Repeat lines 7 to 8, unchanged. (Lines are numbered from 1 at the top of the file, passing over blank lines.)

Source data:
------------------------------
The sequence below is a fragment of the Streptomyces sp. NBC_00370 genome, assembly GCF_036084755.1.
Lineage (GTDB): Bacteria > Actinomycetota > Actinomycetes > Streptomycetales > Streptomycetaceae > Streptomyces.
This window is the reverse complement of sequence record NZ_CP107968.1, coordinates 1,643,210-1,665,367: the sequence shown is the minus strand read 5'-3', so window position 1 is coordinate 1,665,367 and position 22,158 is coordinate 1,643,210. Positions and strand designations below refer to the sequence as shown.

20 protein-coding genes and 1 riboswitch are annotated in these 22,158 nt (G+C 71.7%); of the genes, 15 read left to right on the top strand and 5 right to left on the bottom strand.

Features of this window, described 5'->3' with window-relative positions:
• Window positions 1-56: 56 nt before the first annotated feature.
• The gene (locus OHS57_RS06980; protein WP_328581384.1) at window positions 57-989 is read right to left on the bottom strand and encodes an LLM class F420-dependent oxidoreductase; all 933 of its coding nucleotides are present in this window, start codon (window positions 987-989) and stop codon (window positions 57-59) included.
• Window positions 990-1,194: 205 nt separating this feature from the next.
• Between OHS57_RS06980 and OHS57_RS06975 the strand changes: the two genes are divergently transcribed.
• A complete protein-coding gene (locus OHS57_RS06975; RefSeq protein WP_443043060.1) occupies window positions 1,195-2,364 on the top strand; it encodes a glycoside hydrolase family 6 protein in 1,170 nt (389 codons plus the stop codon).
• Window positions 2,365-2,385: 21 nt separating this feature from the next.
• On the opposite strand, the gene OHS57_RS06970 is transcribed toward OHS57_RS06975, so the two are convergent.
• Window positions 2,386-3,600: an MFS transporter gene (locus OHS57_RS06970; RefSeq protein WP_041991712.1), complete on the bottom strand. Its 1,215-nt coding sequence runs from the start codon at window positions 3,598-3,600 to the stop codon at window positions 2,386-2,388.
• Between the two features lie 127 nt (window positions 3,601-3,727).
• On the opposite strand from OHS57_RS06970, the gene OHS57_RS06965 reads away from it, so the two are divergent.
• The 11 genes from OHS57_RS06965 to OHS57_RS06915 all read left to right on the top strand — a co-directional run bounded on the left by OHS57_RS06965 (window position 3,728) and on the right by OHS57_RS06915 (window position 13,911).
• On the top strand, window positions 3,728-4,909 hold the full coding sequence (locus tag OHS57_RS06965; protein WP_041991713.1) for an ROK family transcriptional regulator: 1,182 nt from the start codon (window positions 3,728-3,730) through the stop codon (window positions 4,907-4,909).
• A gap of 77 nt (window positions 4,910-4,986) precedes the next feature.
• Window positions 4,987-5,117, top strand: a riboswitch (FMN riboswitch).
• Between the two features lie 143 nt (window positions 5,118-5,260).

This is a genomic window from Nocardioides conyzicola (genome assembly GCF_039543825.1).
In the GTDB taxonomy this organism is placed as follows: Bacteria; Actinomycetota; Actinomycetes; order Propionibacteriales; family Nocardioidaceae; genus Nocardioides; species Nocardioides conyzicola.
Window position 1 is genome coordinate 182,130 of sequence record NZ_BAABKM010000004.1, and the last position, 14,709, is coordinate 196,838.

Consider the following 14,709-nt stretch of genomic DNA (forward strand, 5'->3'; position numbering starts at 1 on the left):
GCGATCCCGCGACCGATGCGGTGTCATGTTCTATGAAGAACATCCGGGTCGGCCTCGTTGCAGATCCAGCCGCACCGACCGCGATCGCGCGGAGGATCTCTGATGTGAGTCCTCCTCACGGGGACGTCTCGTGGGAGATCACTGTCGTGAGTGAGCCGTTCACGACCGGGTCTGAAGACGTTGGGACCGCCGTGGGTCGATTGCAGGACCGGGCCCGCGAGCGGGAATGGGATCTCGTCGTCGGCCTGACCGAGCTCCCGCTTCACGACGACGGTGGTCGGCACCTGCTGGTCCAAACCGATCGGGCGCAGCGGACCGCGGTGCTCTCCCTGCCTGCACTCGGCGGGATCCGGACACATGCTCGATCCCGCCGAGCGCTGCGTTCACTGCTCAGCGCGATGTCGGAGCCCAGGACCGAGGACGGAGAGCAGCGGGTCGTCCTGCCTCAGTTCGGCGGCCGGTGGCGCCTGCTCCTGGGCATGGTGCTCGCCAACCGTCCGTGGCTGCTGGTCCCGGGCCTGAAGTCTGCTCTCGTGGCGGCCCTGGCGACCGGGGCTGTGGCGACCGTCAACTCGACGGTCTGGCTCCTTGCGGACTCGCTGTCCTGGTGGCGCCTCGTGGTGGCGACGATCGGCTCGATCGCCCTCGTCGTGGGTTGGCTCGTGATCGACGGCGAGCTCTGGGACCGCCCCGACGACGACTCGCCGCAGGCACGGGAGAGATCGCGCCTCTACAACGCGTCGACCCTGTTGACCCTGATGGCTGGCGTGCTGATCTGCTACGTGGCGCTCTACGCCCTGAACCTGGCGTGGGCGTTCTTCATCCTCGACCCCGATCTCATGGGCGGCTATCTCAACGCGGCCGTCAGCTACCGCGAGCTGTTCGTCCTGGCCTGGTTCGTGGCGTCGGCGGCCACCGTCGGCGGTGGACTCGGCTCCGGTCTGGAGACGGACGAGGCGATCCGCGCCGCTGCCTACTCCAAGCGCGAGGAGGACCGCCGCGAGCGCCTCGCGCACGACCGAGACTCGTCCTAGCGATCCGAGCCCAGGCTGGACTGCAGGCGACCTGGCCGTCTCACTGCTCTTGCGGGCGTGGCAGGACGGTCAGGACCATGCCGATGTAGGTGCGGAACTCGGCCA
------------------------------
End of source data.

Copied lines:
• The gene (locus OHS57_RS06980; protein WP_328581384.1) at window positions 57-989 is read right to left on the bottom strand and encodes an LLM class F420-dependent oxidoreductase; all 933 of its coding nucleotides are present in this window, start codon (window positions 987-989) and stop codon (window positions 57-59) included.
• Window positions 990-1,194: 205 nt separating this feature from the next.